Now let’s talk about when patients present to a general dentist with an implant already, how should we assess a patient’s implant?
Well, we start with history taking and we should find out when the implant was placed as well as the full details about the implant like the brand name, material and surface characteristics of the implant. Arrangement to obtain the previous radiographs is desirable and a good practice. We should ask the patient if they have any symptoms in relation to the implant, we then visually inspect the soft tissues around the implant for signs of inflammation such as red & swollen gingival margins. Further on we should have two types of periodontal probes, plastic and metal probes available to measure the PPD’s around the implants which should not be more then 5 mm. At the same time there should not be any bleeding on probing at 6 points around the implants.
How do we deal with scaling around an implant?
Scaling around an implant should be performed with care not to breach the connective tissue attachment to the neck of the implant on a healthy implant. For implants made of titanium, titanium hand scales should be used. Systems using a mixture of air and abrasive particles have also been found effective.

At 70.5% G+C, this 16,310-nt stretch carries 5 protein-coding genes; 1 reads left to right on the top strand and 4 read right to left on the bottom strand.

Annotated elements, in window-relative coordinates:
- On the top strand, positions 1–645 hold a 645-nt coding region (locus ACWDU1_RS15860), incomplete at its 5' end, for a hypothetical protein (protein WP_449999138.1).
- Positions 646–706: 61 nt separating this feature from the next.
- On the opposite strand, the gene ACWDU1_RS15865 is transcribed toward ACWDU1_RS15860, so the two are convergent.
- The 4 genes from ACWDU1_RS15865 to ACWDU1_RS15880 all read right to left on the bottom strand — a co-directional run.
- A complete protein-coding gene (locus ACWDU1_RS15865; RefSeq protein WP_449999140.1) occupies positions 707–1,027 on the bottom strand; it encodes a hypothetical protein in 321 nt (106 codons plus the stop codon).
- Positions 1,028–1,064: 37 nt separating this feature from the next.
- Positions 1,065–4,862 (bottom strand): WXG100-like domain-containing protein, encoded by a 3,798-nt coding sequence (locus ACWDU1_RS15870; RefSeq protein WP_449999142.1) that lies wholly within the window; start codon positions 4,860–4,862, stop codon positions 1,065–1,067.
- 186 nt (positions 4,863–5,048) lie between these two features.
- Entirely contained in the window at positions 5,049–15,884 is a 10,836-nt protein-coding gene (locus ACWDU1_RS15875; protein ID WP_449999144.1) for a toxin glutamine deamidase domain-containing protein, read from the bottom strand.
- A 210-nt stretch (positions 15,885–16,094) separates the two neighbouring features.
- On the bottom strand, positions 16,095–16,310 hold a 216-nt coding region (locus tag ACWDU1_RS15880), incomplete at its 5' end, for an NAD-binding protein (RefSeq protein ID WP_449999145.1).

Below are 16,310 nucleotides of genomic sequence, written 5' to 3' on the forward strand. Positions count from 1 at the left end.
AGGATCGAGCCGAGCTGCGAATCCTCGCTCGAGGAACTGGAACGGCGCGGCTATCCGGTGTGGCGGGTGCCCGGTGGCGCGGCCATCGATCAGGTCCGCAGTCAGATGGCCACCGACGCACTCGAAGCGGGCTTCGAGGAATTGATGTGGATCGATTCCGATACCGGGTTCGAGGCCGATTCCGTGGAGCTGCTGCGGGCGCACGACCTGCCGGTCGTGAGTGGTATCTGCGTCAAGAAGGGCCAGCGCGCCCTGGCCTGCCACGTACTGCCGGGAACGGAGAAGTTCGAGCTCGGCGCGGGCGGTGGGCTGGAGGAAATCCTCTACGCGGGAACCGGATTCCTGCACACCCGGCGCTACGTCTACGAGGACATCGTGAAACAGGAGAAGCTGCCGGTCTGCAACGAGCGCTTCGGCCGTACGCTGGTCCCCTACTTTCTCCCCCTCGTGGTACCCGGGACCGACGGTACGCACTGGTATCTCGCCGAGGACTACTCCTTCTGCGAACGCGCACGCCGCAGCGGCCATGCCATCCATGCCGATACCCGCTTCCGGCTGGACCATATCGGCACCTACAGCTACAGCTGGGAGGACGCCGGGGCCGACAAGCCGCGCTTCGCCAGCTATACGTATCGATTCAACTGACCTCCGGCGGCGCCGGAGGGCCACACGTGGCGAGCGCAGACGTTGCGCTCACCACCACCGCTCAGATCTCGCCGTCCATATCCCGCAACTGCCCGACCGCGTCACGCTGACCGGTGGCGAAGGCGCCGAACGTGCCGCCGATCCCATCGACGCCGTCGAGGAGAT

When should we refer a patient with an implant and who should we be referring to?
As soon as you detect PPD’s of more than 5 mm and radiographic evidence of bone loss around an implant a referral to periodontist for a second opinion and treatment planning is a wise approach. This is also extremely important from a medicolegal aspect. Later on if this condition worsens or indeed if it stays the same but a diagnosis of periimplantitis established by another colleague you may find yourself responsible and criticised for failing to diagnose this important condition.
What is Peri-implantitis?
Periimplantitis is a bacterial inflammatory condition of the tissues surrounding a dental implant with loss of bone. It is important to note that in the presence of inflammation but absence of bone loss we are talking about periimplant mucositis which precedes periimplantitis.
What can cause it?
There are different causes, this could be a patient’s poor oral hygiene, incorrect placement of a dental implant, poor design of of the prosthetic aspect such as the bridge or crown supported by the implant, pre-existing and unstable periodontal disease and most commonly it is a patient who is non-compliant with the implant maintenance regime such as 3 monthly hygienist visits.